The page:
(Is this a deeper, more mature echo of John Keat’s prayer of romantic restraint?
O let me for one moment touch her wrist
Let me one moment to her breathing list;
And as she leaves me may she often turn
Her fair eyes looking through her locks auburne
Or do cultured minds find the patterns, the tracks in the road, not knowing who left them?)
This, too, is passion, the so gentle touch
Of fingertip to wrist, to shoulder, face.
More would cause pain, and oh I would not such
Anguish awake, I sit here in my place
Beside this strange white bed, with IV poles
Holding snaked lines that feed into your arms.
A limbo, this, a waiting room for souls
Ready to leave the flesh with all its charms—
And I am still in thrall to human love,
To touch, to whisper, bring from you a smile.
Passion remains. What am I thinking of?
How can I let it go? Hold on a while.
But oh, my love, must I now love you so
That my love’s passion has to let you go?
Coherent thought—the hallmark of the Christian mentality (which, after all, fostered science)—is also characteristic of L’Engle’s poetry. She has no existential fault lines to reflect in jagged phrases and interrupted syntax. Her mental scrapbook held no black armband left over from God’s funeral for she was not a mourner at that event—the world, in her imagination, was wounded to the quick, but it was still, from top to bottom, whole.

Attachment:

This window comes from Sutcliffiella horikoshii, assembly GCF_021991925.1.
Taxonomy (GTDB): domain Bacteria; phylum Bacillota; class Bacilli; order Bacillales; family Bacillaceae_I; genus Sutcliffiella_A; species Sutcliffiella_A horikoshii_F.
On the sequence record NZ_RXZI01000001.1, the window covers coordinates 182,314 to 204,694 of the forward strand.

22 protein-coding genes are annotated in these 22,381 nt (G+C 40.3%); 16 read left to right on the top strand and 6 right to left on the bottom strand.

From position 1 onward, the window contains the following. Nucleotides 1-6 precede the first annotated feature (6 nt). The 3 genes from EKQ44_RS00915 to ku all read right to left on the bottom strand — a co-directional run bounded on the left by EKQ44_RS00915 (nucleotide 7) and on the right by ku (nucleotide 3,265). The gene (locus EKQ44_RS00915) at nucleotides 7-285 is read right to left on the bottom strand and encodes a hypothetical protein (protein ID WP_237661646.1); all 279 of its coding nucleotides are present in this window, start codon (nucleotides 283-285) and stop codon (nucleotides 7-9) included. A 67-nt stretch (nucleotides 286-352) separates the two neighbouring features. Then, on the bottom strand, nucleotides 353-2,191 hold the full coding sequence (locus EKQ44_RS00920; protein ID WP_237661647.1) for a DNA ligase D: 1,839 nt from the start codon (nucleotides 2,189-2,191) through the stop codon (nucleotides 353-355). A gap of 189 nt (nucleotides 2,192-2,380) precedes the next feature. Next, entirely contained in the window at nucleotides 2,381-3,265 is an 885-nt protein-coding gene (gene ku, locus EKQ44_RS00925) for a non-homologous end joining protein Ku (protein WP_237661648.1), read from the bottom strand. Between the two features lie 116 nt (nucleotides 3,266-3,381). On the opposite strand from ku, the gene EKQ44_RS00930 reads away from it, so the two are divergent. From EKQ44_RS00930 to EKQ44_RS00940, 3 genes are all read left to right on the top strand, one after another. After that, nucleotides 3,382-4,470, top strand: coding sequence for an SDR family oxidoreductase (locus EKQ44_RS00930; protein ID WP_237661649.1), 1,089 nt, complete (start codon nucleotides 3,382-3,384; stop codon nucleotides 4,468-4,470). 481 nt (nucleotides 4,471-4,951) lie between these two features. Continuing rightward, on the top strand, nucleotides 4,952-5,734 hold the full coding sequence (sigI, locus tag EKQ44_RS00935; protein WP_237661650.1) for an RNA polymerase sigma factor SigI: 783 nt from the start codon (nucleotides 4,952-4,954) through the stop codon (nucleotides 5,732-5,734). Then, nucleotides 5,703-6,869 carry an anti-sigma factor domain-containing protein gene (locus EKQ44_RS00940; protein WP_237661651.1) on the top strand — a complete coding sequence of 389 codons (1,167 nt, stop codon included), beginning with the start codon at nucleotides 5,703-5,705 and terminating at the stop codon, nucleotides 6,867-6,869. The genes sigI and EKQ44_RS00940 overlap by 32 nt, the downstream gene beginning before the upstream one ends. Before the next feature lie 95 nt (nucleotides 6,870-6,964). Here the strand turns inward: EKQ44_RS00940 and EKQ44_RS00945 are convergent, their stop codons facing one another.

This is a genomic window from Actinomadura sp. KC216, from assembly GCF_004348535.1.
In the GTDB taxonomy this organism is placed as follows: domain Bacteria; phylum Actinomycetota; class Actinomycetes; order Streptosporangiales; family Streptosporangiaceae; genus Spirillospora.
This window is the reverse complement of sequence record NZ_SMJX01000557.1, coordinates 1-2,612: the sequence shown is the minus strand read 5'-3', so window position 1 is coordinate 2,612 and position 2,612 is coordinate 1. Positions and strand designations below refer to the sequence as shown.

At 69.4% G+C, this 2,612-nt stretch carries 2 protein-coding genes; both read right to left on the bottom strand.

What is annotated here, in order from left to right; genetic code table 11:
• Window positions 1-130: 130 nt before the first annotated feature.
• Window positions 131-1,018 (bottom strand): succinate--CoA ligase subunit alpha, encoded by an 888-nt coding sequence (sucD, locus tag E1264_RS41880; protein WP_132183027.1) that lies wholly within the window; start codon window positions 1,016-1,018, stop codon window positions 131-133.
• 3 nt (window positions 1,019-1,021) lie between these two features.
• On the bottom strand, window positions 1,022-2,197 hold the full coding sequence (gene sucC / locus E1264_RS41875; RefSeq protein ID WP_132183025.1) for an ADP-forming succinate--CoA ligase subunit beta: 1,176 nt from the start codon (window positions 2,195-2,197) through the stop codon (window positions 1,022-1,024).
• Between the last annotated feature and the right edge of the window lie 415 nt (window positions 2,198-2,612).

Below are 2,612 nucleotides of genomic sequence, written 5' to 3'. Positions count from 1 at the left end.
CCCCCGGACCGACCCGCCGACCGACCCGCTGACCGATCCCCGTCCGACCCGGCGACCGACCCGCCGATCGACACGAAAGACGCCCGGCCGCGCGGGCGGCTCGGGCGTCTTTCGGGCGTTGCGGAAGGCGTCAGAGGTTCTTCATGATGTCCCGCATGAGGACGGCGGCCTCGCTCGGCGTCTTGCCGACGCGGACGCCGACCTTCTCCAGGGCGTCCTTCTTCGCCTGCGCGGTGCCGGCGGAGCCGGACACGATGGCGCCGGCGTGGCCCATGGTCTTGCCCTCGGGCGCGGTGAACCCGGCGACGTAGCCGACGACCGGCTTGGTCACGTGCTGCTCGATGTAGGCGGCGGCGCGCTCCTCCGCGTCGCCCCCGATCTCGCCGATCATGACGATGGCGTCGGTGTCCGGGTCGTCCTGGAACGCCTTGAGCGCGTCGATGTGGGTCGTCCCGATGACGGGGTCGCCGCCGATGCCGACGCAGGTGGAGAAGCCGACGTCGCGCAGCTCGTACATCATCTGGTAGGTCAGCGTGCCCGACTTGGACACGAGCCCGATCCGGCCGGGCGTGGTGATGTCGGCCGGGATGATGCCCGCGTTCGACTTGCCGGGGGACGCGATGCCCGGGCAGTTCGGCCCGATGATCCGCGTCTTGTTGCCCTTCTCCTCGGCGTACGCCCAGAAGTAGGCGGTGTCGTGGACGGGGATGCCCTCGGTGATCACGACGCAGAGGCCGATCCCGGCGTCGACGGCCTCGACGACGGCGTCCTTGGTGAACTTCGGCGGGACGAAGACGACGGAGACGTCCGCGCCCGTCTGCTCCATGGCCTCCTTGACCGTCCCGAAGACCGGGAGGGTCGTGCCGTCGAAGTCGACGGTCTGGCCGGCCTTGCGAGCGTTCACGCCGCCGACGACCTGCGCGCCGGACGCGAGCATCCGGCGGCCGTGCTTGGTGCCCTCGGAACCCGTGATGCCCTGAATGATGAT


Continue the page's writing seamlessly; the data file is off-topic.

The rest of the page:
Nor was she a deeply subtle writer, like Charles Williams (whose poetry is often so obscure that readers are advised to read for the joy of the words and not worry too much, at first, about understanding it). There’s little to nothing in L’Engle you won’t understand. She never claims a place among the innovators, the stars, or the monoliths of English literature. She is simply doing what those innovators, stars, and monoliths have made possible—talking to us in poetry; communicating in a way that is not limited by the tendencies of prose. Being a little more human for it.
Many of her poems are biblical dramas—fictionification of stories and characters from the Bible. In these little poetic dramas, she doesn’t venerate the biblical saints—there’s another place and time for that. Instead, she renders them as one of ourselves—people trying to believe in God in the face of evil or cultural unbelief. Perhaps the best example of this kind of poem is her little gem about Jephthah’s daughter—who, scandalously, was sacrificed to Israel’s God when her father swore an oath that the first person he met coming from his house on return from battle would die in the Lord’s honor. How many of you fathers have returned home from work to see your delighted children flying out the door to greet you? Is there anything better? False religiosity pollute that?—how can it be borne?
Madeleine doesn’t turn the page of her Bible to seek a more amenable subject for her poem:
Take me beyond the grasp of nights and days.
Death leads me on to neither time, nor place.
Even in the dark can come El’s grace.
Oh, God. Oh, El. The darkness, El, the cold
between the stars. There’s nothing here to hold.
So am I dead? This endless silence roars